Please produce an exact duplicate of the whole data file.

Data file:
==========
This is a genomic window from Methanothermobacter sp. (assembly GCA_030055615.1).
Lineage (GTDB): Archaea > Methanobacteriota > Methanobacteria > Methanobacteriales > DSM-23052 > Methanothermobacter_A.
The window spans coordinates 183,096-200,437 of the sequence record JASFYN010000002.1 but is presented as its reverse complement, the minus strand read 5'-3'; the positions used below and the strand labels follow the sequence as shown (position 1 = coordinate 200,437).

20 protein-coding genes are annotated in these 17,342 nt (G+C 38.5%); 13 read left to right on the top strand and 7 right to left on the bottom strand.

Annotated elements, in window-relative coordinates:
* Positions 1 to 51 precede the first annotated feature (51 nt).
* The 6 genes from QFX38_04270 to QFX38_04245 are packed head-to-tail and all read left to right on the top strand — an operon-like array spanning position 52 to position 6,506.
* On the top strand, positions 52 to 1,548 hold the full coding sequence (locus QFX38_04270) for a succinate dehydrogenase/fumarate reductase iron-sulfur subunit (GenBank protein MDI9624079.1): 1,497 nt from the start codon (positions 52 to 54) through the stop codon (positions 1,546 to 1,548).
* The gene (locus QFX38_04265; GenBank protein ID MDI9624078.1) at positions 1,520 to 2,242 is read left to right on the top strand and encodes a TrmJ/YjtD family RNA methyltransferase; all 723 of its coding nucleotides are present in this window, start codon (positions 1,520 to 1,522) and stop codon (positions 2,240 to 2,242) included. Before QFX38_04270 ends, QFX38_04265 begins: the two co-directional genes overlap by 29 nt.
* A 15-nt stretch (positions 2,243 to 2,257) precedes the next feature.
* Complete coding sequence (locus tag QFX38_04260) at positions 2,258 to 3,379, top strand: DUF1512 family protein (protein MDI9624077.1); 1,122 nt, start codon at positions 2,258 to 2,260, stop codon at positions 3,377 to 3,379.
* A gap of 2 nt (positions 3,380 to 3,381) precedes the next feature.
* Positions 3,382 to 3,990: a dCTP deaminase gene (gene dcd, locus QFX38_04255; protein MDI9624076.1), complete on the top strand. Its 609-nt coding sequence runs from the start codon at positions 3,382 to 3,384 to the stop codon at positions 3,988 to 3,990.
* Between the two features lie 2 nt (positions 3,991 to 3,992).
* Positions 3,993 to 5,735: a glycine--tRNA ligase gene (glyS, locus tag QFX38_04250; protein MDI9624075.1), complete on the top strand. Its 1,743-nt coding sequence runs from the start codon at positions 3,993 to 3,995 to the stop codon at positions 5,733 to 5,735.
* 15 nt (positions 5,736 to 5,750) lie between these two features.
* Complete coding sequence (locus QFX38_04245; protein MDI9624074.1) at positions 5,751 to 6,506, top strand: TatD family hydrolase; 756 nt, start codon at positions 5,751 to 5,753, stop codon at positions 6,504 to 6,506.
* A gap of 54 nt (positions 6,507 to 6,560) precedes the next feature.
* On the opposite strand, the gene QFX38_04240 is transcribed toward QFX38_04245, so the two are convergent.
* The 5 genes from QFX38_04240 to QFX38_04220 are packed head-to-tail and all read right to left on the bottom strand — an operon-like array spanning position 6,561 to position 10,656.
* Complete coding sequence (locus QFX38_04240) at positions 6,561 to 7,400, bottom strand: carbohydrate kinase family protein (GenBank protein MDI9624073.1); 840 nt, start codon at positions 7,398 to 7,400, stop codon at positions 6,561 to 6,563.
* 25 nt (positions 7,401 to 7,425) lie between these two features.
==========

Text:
This is a genomic window from Methanothermobacter sp. (assembly GCA_030055615.1).
Lineage (GTDB): Archaea > Methanobacteriota > Methanobacteria > Methanobacteriales > DSM-23052 > Methanothermobacter_A.
The window spans coordinates 183,096-200,437 of the sequence record JASFYN010000002.1 but is presented as its reverse complement, the minus strand read 5'-3'; the positions used below and the strand labels follow the sequence as shown (position 1 = coordinate 200,437).

20 protein-coding genes are annotated in these 17,342 nt (G+C 38.5%); 13 read left to right on the top strand and 7 right to left on the bottom strand.

Annotated elements, in window-relative coordinates:
* Positions 1 to 51 precede the first annotated feature (51 nt).
* The 6 genes from QFX38_04270 to QFX38_04245 are packed head-to-tail and all read left to right on the top strand — an operon-like array spanning position 52 to position 6,506.
* On the top strand, positions 52 to 1,548 hold the full coding sequence (locus QFX38_04270) for a succinate dehydrogenase/fumarate reductase iron-sulfur subunit (GenBank protein MDI9624079.1): 1,497 nt from the start codon (positions 52 to 54) through the stop codon (positions 1,546 to 1,548).
* The gene (locus QFX38_04265; GenBank protein ID MDI9624078.1) at positions 1,520 to 2,242 is read left to right on the top strand and encodes a TrmJ/YjtD family RNA methyltransferase; all 723 of its coding nucleotides are present in this window, start codon (positions 1,520 to 1,522) and stop codon (positions 2,240 to 2,242) included. Before QFX38_04270 ends, QFX38_04265 begins: the two co-directional genes overlap by 29 nt.
* A 15-nt stretch (positions 2,243 to 2,257) precedes the next feature.
* Complete coding sequence (locus tag QFX38_04260) at positions 2,258 to 3,379, top strand: DUF1512 family protein (protein MDI9624077.1); 1,122 nt, start codon at positions 2,258 to 2,260, stop codon at positions 3,377 to 3,379.
* A gap of 2 nt (positions 3,380 to 3,381) precedes the next feature.
* Positions 3,382 to 3,990: a dCTP deaminase gene (gene dcd, locus QFX38_04255; protein MDI9624076.1), complete on the top strand. Its 609-nt coding sequence runs from the start codon at positions 3,382 to 3,384 to the stop codon at positions 3,988 to 3,990.
* Between the two features lie 2 nt (positions 3,991 to 3,992).
* Positions 3,993 to 5,735: a glycine--tRNA ligase gene (glyS, locus tag QFX38_04250; protein MDI9624075.1), complete on the top strand. Its 1,743-nt coding sequence runs from the start codon at positions 3,993 to 3,995 to the stop codon at positions 5,733 to 5,735.
* 15 nt (positions 5,736 to 5,750) lie between these two features.
* Complete coding sequence (locus QFX38_04245; protein MDI9624074.1) at positions 5,751 to 6,506, top strand: TatD family hydrolase; 756 nt, start codon at positions 5,751 to 5,753, stop codon at positions 6,504 to 6,506.
* A gap of 54 nt (positions 6,507 to 6,560) precedes the next feature.
* On the opposite strand, the gene QFX38_04240 is transcribed toward QFX38_04245, so the two are convergent.
* The 5 genes from QFX38_04240 to QFX38_04220 are packed head-to-tail and all read right to left on the bottom strand — an operon-like array spanning position 6,561 to position 10,656.
* Complete coding sequence (locus QFX38_04240) at positions 6,561 to 7,400, bottom strand: carbohydrate kinase family protein (GenBank protein MDI9624073.1); 840 nt, start codon at positions 7,398 to 7,400, stop codon at positions 6,561 to 6,563.
* 25 nt (positions 7,401 to 7,425) lie between these two features.